If I have not achieved all I hoped for in that direction I hope I have hinted of it, started for it, made some motion as if to break the way. Then talked of his paralysis and the blood poisoning that led up to it. I seem to be remarkably constituted in one way—for being slow to affect things or be affected. I would never take a disease in a hurry—never make a convert in a hurry—and so on, so on. The trouble at Washington was the culmination of an unusual sympathetic and emotional expenditure of vital energy during those years partly this and perhaps directly from the singular humor of a New York lad there in the hospitals who demanded to have me—would accept no one but me—to see him through his trouble—a whim quite frequently encountered in sick people.

    I attended to him—bound his wounds—did everything possible for him. He was an extreme case—an awful case—dangerous at any time as a charge. He said that what would have made itself manifest in most others at once took a long time to appear in me. Even now, when they give me medicine, which in other men acts in an hour or two, it sometimes takes a day or two for that medicine to take effect. I always was deliberate—except for my vigor much as you see me now.

    I can see why Clifford said the other day that I made him think of Socrates. I never was nervous or quick.

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    On the other hand I had, I may say, an unusual capacity for standing still, rooted on a spot, at a rest, for a long spell, to ruminate—hours in and out sometimes. The stories of Socrates—of his courage, invincibility, nerve, inertia—are very credible: they seem quite possible: and, as you say, Horace, the non-miraculous garb in which they have come down to us does in some degree attest them. I heard a preacher speak of a man who was a "centerstance" rather than a "circumstance" in the universe. This struck W. The church is against freedom—the best church—against free interpretation—Clifford will some day rub the fur of the wrong fellow or fellows among his church-folk and then he will have to step out.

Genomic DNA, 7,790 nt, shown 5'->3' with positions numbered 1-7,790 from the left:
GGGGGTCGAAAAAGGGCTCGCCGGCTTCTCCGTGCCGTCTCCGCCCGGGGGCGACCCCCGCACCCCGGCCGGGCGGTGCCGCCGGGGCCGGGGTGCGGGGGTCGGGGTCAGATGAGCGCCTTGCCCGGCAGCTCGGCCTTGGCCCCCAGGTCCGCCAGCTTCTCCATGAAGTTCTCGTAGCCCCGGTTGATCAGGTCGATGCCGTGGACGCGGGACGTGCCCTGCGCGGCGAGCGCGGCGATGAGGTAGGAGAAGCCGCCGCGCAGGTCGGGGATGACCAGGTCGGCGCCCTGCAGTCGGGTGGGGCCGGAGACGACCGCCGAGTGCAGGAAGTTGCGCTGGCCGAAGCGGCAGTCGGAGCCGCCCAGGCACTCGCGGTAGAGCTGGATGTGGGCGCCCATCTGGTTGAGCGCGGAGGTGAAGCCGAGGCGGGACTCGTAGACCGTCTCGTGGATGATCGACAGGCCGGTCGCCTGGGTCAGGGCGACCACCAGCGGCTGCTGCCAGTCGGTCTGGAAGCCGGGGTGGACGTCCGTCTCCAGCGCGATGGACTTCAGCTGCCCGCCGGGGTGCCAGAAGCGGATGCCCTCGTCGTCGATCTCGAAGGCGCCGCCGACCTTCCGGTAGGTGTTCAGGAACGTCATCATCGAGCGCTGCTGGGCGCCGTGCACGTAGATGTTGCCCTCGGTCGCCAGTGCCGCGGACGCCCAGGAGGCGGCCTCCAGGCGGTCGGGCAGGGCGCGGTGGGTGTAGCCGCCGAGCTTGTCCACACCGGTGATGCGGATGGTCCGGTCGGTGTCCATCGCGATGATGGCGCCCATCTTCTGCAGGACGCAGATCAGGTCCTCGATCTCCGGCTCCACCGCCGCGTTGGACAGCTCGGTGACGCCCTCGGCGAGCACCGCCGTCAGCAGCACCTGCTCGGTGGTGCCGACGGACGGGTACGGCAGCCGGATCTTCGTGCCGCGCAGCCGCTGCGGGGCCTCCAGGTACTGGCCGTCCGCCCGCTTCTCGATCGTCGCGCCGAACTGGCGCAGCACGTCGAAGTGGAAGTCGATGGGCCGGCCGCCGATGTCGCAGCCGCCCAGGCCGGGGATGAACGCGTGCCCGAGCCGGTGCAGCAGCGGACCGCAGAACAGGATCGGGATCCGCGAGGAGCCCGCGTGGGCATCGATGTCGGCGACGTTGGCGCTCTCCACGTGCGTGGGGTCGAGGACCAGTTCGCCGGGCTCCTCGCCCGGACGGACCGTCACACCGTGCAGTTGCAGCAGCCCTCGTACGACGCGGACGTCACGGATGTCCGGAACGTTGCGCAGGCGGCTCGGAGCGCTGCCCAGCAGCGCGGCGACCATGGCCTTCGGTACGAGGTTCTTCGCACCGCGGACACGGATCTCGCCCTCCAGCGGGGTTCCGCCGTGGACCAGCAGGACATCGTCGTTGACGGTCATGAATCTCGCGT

It must happen sooner or later. My left arm never fully recovered from the shock of , though it has always been a useful remnant. My left leg was never itself again—was not restored—never reawakened. He may find a note or two for a text for a sermon. It is not without fear and trembling that I let it go—watch its course—send it on its voyage.

    What will be its effect? God knows. I have more fears than hopes. Horace, one of these days, after I am dead, when you find yourself saying things for me, say this for me—say this about Hicks: tell them how I planned for one thing and did another: repeat to them the words I have addressed to you about Hicks' democracy. Century proofs arrived. Gilder acquiesces in W. So I set to and rearranged the piece: discarded some parts, changed the position of certain paragraphs, besides inserting here and there a new sentence or dropping a bit. Fixed it with minute directions to the printer.

    This completes the copy for the book. He thought the new title called for because of the many changes made in the text. Had a letter from "a Western professor", he said, giving him "some sound advice concerning the prosody of Leaves of Grass. The harm's now about all done!

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    Some of 'em are even threatening. You take this advice, Walt Whitman, or, God damn you, we'll know the reason why! That kind of a gentle gentleman emerges from a schoolroom or a study once in a while to take me in hand. Some don't like my long lines, some do: some don't like my commas, some do: some cuss my long catalogues, some think them holy: some call Children of Adam decent, some call Children of Adam obscene: and so on, and so on, and so on. Nothing I have done but a lot of somebodies have objected—nothing I have done but a lot of nobodies have praised. What's the use?

    Wound up with saying: "My old daddy used to say it's some comfort to a man if he must be an ass anyhow to be his own kind of an ass!